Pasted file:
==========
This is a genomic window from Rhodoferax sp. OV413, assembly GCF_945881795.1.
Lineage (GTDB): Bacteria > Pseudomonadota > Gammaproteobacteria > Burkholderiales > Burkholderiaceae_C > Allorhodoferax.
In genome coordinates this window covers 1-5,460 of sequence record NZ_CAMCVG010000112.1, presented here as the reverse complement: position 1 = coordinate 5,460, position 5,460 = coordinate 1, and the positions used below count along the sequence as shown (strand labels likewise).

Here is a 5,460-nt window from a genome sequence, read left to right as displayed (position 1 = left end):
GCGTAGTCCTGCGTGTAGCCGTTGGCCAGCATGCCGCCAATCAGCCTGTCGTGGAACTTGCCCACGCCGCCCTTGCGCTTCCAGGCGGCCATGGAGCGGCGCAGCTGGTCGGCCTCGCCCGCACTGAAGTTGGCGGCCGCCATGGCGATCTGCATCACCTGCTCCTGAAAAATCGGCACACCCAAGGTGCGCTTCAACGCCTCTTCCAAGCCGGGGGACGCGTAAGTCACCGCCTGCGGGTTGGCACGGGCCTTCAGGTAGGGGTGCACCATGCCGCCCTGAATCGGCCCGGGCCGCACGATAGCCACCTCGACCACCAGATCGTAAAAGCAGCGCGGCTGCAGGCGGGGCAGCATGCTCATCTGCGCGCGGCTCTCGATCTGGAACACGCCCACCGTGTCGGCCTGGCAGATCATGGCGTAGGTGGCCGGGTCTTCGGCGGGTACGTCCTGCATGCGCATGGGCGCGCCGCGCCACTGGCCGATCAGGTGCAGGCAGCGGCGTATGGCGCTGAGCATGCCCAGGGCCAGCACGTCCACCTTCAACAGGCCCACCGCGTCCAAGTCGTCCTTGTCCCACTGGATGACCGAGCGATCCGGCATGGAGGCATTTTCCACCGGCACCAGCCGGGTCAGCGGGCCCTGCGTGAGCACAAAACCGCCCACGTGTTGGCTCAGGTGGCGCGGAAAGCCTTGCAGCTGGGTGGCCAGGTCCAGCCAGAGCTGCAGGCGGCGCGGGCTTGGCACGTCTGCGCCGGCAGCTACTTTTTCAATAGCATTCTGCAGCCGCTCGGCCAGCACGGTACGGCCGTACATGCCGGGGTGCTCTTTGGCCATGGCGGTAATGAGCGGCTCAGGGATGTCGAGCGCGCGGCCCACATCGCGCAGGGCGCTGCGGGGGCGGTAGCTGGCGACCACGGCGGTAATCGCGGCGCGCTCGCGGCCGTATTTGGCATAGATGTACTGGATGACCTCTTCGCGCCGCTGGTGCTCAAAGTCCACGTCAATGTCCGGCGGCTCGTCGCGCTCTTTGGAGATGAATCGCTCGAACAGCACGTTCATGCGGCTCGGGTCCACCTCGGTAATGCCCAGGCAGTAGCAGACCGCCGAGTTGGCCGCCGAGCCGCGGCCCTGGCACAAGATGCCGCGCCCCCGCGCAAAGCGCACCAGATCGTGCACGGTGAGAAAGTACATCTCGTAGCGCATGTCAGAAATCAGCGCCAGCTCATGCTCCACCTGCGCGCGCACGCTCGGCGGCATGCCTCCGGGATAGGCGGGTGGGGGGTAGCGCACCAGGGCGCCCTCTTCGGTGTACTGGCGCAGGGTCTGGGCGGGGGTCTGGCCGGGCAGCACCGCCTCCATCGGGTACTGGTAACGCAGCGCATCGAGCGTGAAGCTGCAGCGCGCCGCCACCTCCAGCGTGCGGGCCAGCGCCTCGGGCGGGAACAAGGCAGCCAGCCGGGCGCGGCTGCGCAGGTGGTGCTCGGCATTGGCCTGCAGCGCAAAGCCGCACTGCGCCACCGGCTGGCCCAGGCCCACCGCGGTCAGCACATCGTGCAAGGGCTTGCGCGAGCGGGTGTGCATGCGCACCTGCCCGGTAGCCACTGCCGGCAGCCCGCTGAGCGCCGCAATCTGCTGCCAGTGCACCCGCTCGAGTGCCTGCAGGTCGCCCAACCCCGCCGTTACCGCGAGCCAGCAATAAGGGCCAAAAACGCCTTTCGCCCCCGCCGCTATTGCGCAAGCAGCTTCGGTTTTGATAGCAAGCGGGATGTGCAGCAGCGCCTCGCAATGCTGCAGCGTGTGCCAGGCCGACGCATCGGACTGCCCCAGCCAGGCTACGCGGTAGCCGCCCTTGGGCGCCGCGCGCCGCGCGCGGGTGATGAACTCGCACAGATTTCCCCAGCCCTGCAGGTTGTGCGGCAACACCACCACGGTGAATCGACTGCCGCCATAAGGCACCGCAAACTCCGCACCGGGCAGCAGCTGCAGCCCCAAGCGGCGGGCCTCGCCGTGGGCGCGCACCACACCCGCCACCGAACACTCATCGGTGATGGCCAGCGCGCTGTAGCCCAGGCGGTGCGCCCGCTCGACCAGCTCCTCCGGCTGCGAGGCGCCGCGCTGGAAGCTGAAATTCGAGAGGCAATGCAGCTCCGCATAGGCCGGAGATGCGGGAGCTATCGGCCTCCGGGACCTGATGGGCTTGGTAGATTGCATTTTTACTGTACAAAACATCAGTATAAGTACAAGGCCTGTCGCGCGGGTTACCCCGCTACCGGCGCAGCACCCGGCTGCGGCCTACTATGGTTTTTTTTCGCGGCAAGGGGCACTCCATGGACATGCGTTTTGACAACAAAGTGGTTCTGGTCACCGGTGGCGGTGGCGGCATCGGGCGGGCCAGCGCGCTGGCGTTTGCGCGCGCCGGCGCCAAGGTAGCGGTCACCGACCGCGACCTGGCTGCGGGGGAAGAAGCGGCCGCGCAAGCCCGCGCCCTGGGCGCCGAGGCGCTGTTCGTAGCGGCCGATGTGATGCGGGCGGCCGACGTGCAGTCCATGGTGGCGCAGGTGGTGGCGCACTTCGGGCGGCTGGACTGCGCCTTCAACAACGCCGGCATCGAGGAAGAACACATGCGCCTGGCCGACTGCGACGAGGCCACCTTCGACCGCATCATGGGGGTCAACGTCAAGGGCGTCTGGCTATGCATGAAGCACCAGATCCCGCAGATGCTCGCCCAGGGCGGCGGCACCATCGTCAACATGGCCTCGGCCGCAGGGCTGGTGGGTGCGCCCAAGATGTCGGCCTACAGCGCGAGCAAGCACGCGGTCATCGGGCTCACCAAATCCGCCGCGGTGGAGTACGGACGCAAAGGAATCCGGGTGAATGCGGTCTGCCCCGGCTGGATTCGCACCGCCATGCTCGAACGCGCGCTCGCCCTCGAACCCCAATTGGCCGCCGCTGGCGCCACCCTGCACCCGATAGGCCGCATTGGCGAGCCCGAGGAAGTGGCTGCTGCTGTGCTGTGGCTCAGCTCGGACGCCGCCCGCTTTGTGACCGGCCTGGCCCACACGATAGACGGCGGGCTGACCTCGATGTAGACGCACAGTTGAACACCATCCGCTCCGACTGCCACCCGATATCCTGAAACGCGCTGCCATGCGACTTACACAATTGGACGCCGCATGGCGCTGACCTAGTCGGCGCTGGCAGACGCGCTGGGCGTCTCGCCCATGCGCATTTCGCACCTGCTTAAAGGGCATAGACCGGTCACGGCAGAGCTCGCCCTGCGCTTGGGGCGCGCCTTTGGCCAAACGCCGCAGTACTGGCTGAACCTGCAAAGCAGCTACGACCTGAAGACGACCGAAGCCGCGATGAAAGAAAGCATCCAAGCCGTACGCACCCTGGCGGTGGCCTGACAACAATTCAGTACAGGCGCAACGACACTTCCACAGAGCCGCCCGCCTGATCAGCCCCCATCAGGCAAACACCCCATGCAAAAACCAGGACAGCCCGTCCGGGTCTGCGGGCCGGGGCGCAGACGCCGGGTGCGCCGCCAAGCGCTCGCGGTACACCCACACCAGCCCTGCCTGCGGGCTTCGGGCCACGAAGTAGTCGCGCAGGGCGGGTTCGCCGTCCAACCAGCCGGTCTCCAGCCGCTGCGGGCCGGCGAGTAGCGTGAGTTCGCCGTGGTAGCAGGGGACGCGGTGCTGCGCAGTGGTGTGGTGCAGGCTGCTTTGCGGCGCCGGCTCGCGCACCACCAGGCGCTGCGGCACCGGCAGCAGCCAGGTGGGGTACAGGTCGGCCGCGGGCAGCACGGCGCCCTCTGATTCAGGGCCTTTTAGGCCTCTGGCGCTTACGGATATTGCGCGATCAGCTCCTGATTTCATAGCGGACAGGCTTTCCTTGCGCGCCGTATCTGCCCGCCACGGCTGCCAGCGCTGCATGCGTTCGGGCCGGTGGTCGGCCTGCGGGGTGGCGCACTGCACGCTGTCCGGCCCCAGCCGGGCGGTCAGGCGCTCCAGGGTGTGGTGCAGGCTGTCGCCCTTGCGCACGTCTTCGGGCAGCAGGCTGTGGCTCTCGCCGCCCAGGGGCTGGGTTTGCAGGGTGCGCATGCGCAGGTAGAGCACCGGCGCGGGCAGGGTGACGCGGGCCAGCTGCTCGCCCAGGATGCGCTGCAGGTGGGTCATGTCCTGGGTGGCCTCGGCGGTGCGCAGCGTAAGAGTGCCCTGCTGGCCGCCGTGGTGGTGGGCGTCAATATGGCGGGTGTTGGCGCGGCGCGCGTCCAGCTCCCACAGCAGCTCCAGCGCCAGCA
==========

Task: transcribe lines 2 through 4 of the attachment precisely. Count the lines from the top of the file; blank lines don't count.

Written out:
Lineage (GTDB): Bacteria > Pseudomonadota > Gammaproteobacteria > Burkholderiales > Burkholderiaceae_C > Allorhodoferax.
In genome coordinates this window covers 1-5,460 of sequence record NZ_CAMCVG010000112.1, presented here as the reverse complement: position 1 = coordinate 5,460, position 5,460 = coordinate 1, and the positions used below count along the sequence as shown (strand labels likewise).

Here is a 5,460-nt window from a genome sequence, read left to right as displayed (position 1 = left end):